What do I need to know about dog attacks?
Dog attacks and bites are serious matters, often inflicting physical pain, requiring medical attention, and causing emotional trauma. In some severe cases, dog attacks can result in death. In 2013, dog bite liabilities cost United States insurers more than $483 million. In the list of states with the most dog bite claims that same year, Pennsylvania ranked fifth, with 180 claims.
Any dog can bite, regardless of the breed, age, or the amount of love and training it has received.
After a dog bite, victims are often confused about what steps to take, especially if the dog belongs to a friend, neighbor, or family member. This is where an experienced personal injury attorney's knowledge of dog bite laws can help. In most cases, the dog owner's homeowner's or renter's insurance company will be responsible for compensating the victim. The attorney will work to recover medical costs, lost wages, and he or she will seek additional compensation for emotional trauma.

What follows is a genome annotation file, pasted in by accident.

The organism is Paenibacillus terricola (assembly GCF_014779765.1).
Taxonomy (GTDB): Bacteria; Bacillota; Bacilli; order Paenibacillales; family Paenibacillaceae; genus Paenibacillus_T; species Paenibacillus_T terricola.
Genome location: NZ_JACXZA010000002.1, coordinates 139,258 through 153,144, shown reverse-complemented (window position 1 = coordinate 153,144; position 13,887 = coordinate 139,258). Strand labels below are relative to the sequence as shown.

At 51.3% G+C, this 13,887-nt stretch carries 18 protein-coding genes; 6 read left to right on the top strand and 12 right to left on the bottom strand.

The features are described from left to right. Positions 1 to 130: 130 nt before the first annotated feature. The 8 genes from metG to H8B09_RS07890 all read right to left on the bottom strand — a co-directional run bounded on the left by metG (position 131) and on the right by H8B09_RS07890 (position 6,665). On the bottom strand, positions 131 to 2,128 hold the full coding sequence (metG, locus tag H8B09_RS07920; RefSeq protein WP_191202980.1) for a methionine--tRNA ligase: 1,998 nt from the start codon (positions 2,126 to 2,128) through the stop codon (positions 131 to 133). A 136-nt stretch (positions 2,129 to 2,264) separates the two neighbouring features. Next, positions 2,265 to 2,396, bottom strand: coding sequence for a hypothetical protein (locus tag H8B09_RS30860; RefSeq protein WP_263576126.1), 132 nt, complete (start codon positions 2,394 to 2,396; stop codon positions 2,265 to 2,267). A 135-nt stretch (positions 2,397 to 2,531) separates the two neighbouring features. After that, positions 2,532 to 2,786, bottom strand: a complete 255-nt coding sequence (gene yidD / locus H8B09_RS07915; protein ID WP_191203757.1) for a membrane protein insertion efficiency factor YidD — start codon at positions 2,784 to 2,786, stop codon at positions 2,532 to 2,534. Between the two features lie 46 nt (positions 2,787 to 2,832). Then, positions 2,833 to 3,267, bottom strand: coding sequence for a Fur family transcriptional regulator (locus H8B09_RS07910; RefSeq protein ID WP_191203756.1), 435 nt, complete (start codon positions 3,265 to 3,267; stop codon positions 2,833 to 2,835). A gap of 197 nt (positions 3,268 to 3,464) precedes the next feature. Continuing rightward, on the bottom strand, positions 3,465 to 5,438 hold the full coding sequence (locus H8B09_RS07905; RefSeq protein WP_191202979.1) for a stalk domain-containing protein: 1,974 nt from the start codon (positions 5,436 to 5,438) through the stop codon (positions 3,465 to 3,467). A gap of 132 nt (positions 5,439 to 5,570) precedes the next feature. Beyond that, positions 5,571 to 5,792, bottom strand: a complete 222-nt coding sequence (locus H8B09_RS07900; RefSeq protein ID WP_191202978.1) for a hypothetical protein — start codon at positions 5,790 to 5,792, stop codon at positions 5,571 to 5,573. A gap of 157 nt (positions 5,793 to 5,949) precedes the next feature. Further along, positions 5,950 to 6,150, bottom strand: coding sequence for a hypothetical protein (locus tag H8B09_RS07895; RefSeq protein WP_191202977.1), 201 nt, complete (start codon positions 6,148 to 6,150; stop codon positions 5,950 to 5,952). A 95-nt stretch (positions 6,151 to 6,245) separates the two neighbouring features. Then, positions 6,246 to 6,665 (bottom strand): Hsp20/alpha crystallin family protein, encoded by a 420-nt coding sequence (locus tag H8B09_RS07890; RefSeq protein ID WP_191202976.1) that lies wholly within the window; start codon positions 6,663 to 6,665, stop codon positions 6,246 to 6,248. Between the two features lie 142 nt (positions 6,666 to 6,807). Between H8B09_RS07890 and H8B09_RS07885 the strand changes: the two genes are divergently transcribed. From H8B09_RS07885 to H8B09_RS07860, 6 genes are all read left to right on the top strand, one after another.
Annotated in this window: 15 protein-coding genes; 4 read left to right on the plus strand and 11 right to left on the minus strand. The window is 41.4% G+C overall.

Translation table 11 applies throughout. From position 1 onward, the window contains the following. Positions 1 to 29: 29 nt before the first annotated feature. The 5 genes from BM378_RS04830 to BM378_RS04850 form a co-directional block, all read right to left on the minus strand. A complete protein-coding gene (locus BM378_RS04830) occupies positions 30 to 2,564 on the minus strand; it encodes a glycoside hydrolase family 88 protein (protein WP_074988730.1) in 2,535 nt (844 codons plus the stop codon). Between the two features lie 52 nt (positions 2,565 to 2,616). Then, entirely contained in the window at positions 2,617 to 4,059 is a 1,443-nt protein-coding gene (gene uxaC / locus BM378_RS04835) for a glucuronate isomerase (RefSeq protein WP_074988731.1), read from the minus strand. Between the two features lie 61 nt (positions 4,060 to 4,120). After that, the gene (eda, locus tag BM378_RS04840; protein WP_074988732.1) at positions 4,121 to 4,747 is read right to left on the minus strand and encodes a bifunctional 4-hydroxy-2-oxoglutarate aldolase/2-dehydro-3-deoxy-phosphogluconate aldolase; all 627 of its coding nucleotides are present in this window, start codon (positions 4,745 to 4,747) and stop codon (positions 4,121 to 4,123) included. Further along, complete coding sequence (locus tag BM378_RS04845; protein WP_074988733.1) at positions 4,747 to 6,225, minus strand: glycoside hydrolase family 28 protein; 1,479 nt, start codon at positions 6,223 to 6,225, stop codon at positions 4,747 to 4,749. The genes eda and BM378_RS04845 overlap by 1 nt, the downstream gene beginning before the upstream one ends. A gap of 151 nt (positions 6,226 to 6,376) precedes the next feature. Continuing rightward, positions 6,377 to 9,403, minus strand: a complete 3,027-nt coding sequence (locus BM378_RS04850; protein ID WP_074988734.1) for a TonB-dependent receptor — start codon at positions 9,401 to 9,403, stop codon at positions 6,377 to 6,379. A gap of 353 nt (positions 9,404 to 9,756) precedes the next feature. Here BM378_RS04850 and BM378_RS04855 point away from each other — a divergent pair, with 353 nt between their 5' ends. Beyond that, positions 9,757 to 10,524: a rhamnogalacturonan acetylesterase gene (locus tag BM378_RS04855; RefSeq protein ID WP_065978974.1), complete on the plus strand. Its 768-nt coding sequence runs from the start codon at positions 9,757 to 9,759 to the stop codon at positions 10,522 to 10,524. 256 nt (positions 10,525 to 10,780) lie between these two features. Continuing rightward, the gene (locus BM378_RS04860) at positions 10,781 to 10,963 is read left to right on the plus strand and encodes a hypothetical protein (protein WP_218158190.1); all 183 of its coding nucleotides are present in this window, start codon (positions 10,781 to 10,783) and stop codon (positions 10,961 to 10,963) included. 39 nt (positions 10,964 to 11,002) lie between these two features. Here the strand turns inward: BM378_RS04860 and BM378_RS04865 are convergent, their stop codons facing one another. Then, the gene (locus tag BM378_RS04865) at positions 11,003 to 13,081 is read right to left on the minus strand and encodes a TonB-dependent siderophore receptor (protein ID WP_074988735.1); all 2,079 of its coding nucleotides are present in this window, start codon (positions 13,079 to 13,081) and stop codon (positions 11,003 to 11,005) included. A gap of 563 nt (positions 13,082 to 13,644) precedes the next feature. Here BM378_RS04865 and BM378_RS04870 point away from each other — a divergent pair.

The first step in the event of a dog bite is to contact the police and/or local emergency medical services so that you can receive proper medical attention. Calling the police also assures that the facts of the attack are recorded. If possible, take photos of the scene, your injuries, and obtain contact information from any witnesses.
Pennsylvania's dog bite laws have been updated several times over the past few decades. At one time, dog bite victims could only make a claim against the dog's owners if the dog had a history of biting or viciousness. Today, that is not always the case. Damages may be awarded if the attack was serious enough, if the owner violated confinement/leash laws, or if the attack showed that the dog had a vicious tendency.
Dog attacks can also be complicated when the dog owners argue that the dog was provoked, that the victim was trespassing, and more. Dog ordinances may vary from town to town, so it's important to seek a local attorney's expertise for specific questions.
If you have been injured by a dog, or if you own a dog who has injured someone, contact Doug Engelman or Dave Wilk today to determine your rights.